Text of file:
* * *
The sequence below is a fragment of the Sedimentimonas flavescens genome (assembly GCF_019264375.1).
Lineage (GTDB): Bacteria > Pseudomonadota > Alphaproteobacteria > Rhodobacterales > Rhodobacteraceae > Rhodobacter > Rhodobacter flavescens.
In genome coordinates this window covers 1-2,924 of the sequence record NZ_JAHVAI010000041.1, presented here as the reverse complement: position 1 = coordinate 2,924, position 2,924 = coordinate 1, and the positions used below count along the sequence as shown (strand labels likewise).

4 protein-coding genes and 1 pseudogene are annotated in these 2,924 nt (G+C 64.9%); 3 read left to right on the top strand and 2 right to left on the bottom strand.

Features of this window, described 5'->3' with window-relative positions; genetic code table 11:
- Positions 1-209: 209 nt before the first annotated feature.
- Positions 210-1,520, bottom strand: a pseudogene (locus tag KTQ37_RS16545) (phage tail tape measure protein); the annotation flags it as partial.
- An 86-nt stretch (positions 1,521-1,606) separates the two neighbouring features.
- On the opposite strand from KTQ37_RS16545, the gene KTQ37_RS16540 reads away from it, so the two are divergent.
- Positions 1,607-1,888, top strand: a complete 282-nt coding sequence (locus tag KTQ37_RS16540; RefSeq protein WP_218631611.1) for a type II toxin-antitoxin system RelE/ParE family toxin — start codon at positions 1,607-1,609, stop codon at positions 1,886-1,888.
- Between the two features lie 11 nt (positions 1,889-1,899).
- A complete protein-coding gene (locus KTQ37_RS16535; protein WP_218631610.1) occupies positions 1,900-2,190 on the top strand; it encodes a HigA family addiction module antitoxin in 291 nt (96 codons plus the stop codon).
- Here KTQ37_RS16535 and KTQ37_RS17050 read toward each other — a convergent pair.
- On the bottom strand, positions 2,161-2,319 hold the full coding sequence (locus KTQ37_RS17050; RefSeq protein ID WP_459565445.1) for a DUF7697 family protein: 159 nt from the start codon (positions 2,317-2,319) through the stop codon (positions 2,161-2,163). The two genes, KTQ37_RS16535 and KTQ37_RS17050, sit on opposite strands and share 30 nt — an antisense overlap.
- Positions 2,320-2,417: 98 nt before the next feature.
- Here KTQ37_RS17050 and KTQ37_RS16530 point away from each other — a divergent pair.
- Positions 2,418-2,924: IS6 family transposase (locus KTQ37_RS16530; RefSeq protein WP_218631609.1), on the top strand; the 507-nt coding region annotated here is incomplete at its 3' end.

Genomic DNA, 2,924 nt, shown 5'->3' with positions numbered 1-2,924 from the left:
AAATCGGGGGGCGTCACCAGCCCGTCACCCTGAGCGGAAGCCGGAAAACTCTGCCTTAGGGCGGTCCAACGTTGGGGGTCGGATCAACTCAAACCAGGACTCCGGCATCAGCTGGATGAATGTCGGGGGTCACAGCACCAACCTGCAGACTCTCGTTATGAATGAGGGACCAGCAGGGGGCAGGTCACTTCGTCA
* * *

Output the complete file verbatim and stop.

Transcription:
The sequence below is a fragment of the Sedimentimonas flavescens genome (assembly GCF_019264375.1).
Lineage (GTDB): Bacteria > Pseudomonadota > Alphaproteobacteria > Rhodobacterales > Rhodobacteraceae > Rhodobacter > Rhodobacter flavescens.
In genome coordinates this window covers 1-2,924 of the sequence record NZ_JAHVAI010000041.1, presented here as the reverse complement: position 1 = coordinate 2,924, position 2,924 = coordinate 1, and the positions used below count along the sequence as shown (strand labels likewise).

4 protein-coding genes and 1 pseudogene are annotated in these 2,924 nt (G+C 64.9%); 3 read left to right on the top strand and 2 right to left on the bottom strand.

Features of this window, described 5'->3' with window-relative positions; genetic code table 11:
- Positions 1-209: 209 nt before the first annotated feature.
- Positions 210-1,520, bottom strand: a pseudogene (locus tag KTQ37_RS16545) (phage tail tape measure protein); the annotation flags it as partial.
- An 86-nt stretch (positions 1,521-1,606) separates the two neighbouring features.
- On the opposite strand from KTQ37_RS16545, the gene KTQ37_RS16540 reads away from it, so the two are divergent.
- Positions 1,607-1,888, top strand: a complete 282-nt coding sequence (locus tag KTQ37_RS16540; RefSeq protein WP_218631611.1) for a type II toxin-antitoxin system RelE/ParE family toxin — start codon at positions 1,607-1,609, stop codon at positions 1,886-1,888.
- Between the two features lie 11 nt (positions 1,889-1,899).
- A complete protein-coding gene (locus KTQ37_RS16535; protein WP_218631610.1) occupies positions 1,900-2,190 on the top strand; it encodes a HigA family addiction module antitoxin in 291 nt (96 codons plus the stop codon).
- Here KTQ37_RS16535 and KTQ37_RS17050 read toward each other — a convergent pair.
- On the bottom strand, positions 2,161-2,319 hold the full coding sequence (locus KTQ37_RS17050; RefSeq protein ID WP_459565445.1) for a DUF7697 family protein: 159 nt from the start codon (positions 2,317-2,319) through the stop codon (positions 2,161-2,163). The two genes, KTQ37_RS16535 and KTQ37_RS17050, sit on opposite strands and share 30 nt — an antisense overlap.
- Positions 2,320-2,417: 98 nt before the next feature.
- Here KTQ37_RS17050 and KTQ37_RS16530 point away from each other — a divergent pair.
- Positions 2,418-2,924: IS6 family transposase (locus KTQ37_RS16530; RefSeq protein WP_218631609.1), on the top strand; the 507-nt coding region annotated here is incomplete at its 3' end.

Genomic DNA, 2,924 nt, shown 5'->3' with positions numbered 1-2,924 from the left:
AAATCGGGGGGCGTCACCAGCCCGTCACCCTGAGCGGAAGCCGGAAAACTCTGCCTTAGGGCGGTCCAACGTTGGGGGTCGGATCAACTCAAACCAGGACTCCGGCATCAGCTGGATGAATGTCGGGGGTCACAGCACCAACCTGCAGACTCTCGTTATGAATGAGGGACCAGCAGGGGGCAGGTCACTTCGTCA